Playing with inflated numbers
Most people would agree that the European Union and the euro single currency are part of a grand political and economic vision. But at times they are also a bit of a numbers game.
As Greece has shown with its less-than-reliable economic statistics, numbers can be fiddled to get budget deficits and debts down and meet the criteria to join the euro.
But the European Commission, the EU’s executive, is not above a bit of numerical jiggery-pokery itself, even if no one is suggesting that the Commission has made any numbers up. Its figures just don’t make much economic sense.
Take the case of Estonia and inflation.
The Commission announced on Wednedsay that Estonia would be allowed to adopt the euro next year. One of the criteria the Commission said it had met was the EU treaty’s inflation target. The treaty says a euro candidate country’s average inflation over 12 months must be no higher than 1.5 percentage points above the average of the three “best performers” in the EU.
By “best performers” the treaty means those countries with the lowest inflation rates.
In this case that was Portugal, Estonia and Belgium, which had inflation in the 12 months to March of -0.8 percent, -0.7 percent and -0.5 percent respectively. With 1.5 percentage points added on, the inflation target became 1.0 percent.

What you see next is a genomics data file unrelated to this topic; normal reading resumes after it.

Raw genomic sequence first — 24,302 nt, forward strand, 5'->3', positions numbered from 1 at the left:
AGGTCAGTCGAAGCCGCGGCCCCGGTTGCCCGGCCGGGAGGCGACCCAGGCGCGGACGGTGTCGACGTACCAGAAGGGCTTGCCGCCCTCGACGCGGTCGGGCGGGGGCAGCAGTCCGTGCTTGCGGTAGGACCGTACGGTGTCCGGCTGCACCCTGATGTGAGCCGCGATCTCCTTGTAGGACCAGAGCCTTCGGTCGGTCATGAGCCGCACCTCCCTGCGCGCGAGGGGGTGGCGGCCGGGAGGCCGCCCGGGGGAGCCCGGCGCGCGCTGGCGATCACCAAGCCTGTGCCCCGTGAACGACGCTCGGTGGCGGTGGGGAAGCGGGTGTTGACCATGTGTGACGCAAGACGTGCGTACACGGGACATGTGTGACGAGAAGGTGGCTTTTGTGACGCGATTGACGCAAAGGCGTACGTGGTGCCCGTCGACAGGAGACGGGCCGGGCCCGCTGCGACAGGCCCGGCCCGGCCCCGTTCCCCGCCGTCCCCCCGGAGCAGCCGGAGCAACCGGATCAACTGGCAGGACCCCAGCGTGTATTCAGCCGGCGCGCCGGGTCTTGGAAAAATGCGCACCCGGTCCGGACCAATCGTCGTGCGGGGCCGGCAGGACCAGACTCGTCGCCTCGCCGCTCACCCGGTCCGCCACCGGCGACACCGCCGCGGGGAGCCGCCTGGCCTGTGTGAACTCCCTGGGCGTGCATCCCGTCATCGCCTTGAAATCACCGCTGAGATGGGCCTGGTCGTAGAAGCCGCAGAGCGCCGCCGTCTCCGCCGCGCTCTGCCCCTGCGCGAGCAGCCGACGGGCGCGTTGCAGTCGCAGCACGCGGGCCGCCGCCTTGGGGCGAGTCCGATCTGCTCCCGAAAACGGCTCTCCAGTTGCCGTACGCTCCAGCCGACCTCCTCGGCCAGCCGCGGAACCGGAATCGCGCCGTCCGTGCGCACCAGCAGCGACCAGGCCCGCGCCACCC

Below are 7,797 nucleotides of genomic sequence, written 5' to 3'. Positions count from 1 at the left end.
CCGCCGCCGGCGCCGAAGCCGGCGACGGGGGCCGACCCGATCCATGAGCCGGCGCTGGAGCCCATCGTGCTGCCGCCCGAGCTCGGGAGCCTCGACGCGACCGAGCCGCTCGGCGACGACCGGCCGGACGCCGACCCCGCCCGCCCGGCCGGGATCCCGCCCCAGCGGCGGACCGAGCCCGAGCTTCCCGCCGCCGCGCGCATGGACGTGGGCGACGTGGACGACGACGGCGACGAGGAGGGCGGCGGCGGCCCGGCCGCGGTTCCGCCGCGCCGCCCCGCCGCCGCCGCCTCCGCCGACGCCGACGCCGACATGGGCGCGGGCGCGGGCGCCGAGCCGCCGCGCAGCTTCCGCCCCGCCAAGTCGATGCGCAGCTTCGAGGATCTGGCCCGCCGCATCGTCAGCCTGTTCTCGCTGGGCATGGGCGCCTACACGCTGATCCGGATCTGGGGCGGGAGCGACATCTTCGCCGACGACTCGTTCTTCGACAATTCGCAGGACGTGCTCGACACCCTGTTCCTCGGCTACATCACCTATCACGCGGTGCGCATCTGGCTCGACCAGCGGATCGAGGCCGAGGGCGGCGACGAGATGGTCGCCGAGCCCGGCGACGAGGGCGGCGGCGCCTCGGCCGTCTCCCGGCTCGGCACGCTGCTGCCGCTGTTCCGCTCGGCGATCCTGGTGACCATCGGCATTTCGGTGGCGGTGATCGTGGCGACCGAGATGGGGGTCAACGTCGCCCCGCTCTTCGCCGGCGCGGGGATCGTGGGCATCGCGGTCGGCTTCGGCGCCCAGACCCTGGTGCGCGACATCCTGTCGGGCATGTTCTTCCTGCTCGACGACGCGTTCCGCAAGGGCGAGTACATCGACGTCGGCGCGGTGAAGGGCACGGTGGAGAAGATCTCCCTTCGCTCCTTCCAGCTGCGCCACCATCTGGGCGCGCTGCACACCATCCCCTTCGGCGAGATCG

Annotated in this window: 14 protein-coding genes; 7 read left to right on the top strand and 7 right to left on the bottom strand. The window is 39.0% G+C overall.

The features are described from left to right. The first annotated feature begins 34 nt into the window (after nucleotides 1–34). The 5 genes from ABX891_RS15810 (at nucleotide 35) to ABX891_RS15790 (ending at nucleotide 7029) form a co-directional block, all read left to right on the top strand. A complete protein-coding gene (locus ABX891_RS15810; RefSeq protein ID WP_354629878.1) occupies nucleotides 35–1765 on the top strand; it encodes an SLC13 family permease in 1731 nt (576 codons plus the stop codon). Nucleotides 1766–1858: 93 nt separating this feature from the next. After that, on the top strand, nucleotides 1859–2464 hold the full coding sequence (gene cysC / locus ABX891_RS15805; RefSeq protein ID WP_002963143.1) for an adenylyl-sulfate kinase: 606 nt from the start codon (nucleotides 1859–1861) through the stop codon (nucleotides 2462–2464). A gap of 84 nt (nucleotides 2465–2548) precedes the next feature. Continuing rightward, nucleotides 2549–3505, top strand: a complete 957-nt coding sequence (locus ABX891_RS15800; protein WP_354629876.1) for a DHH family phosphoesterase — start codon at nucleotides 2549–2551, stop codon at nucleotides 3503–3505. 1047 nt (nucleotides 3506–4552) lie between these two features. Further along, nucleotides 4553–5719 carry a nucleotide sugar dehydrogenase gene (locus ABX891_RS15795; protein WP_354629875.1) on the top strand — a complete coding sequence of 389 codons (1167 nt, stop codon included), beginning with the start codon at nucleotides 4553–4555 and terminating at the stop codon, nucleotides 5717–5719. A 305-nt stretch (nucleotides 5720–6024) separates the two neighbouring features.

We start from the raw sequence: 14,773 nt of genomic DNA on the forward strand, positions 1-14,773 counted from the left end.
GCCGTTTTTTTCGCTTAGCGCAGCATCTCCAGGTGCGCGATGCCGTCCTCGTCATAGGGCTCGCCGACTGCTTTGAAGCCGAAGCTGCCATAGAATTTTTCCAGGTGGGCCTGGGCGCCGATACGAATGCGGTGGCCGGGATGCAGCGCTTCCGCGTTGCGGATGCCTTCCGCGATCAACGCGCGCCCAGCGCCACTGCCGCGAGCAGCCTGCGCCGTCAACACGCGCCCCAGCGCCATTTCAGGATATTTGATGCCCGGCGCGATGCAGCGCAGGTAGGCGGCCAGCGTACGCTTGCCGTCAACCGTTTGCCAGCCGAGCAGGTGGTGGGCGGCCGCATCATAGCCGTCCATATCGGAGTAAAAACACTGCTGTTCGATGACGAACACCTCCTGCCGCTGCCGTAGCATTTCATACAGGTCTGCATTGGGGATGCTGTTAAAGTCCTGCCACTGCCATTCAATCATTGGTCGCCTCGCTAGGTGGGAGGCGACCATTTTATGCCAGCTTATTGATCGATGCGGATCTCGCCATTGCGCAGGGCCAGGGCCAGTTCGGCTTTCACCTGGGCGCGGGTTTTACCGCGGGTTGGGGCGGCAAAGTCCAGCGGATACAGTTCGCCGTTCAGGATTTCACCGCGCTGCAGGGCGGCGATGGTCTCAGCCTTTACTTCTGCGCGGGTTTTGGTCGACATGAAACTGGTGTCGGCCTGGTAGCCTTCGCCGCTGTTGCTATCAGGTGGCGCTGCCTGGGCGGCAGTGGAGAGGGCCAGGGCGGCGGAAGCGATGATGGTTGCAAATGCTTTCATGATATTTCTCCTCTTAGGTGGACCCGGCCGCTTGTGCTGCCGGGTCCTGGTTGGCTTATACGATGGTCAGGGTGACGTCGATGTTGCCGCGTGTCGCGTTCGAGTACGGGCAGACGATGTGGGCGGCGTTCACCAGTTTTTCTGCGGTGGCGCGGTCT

(It should be noted that in order to arrive at that figure, the European Commission had to leave aside Ireland, whose inflation rate of -2.3 percent was far below everyone else’s and therefore would have skewed the numbers too much.)
With an inflation target of 1.0 percent, Estonia easily made the cut since its prices effectively fell 0.7 percent.
But since when was deflation good for an economy or euro zone economic stability?
What would the European Commission have done, say, if a euro-hopeful had met all other criteria for membership but had an inflation rate of 1.1 percent?
Lithuania was previously told it couldn’t adopt the euro because it had an inflation rate that was 0.1 percentage points about the reference value. But to all intents and purposes, its economy was otherwise in good shape.
In all normal circumstances, an inflation rate of 1.1 percent is totally acceptable (not to say healthy). And here’s the real irony about the numbers game — inflation of 1.1 percent is comfortably below the European Central Bank’s own inflation target of slightly less than 2.0 percent.